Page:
The other obvious business area is probably supply chain, as it’s continuously examined and asked to improve performance and increase productivity. With the rise of edge computing (or AI at the Edge), analytics are immediately available, and the decisions can be made locally by edge computers, without having to transfer all the data back to a central server for processing and then back again. This greatly reduces latency.

The adoption of AI in the supply chain could rapidly streamline processes and improve accuracy, by introducing robotics and anomaly detection software in manufacturing, for example. Just like how AI can help predict customer demands for sales and marketing, it can also be applied to the supply chain to better balance the supply and demand on a larger scale. This doesn’t limit physical goods. Energy companies are increasingly interested in forecasting demand in real-time to predict surge on the grid and optimize for green energy.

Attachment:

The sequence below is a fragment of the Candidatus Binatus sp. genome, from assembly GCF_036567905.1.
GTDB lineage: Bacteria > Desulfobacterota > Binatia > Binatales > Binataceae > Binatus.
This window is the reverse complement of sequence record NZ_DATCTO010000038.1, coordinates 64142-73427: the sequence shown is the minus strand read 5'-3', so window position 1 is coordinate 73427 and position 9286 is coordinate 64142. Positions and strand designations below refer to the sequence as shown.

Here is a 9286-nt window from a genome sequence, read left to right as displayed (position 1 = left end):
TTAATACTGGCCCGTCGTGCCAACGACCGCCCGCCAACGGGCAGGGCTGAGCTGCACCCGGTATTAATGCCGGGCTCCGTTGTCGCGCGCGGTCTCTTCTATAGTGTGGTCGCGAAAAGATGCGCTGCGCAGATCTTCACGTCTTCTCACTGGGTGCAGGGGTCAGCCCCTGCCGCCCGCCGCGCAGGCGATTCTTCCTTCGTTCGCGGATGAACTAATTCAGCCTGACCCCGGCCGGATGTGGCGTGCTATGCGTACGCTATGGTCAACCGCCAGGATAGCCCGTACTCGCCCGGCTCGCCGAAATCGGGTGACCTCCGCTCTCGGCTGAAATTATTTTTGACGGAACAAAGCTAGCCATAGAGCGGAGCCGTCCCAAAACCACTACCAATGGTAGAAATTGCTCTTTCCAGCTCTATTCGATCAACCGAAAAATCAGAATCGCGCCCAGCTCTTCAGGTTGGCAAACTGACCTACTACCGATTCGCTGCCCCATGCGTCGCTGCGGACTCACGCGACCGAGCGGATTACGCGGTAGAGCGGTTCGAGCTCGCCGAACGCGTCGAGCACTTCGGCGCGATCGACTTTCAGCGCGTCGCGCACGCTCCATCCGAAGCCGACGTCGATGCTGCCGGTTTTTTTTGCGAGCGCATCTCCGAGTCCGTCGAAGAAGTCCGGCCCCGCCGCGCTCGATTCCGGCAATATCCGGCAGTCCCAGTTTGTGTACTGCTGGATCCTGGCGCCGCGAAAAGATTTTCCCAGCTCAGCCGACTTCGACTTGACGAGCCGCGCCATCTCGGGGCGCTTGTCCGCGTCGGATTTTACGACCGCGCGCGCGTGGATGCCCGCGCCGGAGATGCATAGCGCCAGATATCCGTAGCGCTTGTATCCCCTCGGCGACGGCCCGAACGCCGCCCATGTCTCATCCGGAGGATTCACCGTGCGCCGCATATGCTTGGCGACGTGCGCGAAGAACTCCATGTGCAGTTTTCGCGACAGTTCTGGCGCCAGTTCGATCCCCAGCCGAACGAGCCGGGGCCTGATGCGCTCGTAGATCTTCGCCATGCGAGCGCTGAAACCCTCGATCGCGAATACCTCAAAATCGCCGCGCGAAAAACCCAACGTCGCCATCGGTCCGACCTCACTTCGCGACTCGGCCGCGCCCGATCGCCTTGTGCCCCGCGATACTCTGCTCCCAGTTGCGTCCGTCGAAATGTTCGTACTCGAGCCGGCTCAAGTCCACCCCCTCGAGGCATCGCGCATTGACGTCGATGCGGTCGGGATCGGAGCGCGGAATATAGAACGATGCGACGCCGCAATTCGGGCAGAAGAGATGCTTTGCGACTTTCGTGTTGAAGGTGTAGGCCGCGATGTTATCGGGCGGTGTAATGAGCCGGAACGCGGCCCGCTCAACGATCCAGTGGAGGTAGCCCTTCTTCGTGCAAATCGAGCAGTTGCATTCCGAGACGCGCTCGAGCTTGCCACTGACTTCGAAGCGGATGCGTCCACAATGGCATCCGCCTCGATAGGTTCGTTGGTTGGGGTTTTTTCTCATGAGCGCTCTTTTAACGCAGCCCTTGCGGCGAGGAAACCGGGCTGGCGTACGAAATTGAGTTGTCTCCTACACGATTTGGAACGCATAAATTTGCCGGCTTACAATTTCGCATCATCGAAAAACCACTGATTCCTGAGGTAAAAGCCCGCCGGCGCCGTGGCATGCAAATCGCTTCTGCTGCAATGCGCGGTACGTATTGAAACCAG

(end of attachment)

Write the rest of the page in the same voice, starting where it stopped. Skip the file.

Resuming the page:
There is also less of a chance to have to deal with the data privacy risks in the supply chain, as most of the data is generated by the processes or machines instead of personal data. We can also argue that post the COVID-19 pandemic, having a robust supply chain under control would be the secret weapon to quickly recover from the economic downturn. Unfortunately, this is where the laggards in adopting AI will suffer.

Q: What advances in technology are necessary to optimize the impact of AI introduction in that timeframe?

A: I don’t think we need to look at the stars in a galaxy that’s far, far away to dream about an advanced technology we haven’t seen on earth in order to implement AI, but we will need to democratize the use of data.

Cloud computing has, in a way, helped, but when 5G networks become widely available, edge computing will supercharge the adoption of AI everywhere. Edge computers are typically inexpensive, further removing the barriers to access AI.

There is also work to be done within enterprises. Sadly, some executives still think having a Tableau dashboard on their iPad equals having data.